>happened in Noble's RSC performance.  If, at one level, we are meant to
>ignore gender and colour, how then does this affect the resonances that,
>in Jonathan Miller's productions, for example, were made possible by
>casting both Ariel and Caliban as black, indigenous inhabitants of the
>island?)

Geralyn Horton, Playwright
Newton, Mass. 02460
http://www.tiac.net/users/ghorton

[2]-------------------------------------------------------------
From:           David Bishop <
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Date:           Monday, 14 Aug 2000 14:56:13 -0400
Subject: 11.1502 Re: Performing 'The Tempest'
Comment:        Re: SHK 11.1502 Re: Performing 'The Tempest'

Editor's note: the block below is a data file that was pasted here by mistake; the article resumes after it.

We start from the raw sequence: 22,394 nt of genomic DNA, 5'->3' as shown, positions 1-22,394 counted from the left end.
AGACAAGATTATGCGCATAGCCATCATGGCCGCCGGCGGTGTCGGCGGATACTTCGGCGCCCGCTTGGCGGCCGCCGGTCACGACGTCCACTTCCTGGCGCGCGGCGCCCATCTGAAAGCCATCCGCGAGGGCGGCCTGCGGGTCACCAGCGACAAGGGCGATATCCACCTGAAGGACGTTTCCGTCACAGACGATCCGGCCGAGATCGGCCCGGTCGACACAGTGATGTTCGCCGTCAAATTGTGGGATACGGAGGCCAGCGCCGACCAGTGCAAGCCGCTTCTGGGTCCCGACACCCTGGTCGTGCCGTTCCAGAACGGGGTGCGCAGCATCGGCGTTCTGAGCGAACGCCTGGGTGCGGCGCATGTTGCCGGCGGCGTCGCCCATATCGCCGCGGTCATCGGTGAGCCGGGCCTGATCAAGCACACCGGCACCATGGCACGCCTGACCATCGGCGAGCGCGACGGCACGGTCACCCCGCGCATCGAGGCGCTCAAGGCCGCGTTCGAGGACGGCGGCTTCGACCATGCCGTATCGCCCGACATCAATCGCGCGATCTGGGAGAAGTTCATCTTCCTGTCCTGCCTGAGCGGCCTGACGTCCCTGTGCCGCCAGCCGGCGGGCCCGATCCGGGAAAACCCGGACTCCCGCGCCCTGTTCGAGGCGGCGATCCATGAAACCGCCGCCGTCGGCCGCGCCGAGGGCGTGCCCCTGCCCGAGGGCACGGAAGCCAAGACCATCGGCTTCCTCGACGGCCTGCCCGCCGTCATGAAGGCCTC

David Lindley raises some interesting questions about the Tempest.
Trying to understand them makes me wonder how knowing so much about the
play and its stage history affects our experience of each production.

Trying to make Caliban a victim of colonialist oppression faces the
problem that Prospero and Miranda must retain a lot of the audience's
sympathy, without drastic distortion of the play, while the comic-butt
Caliban has lines about his once being king, the pinches he suffers, his
dream of riches about to drop upon him, that seem almost inevitably
touching. Prospero's harshness also needs to be harsh to contrast
dramatically with his concern for Miranda--as well as for Ariel and
even, at least originally, for Caliban--and his choice of virtue over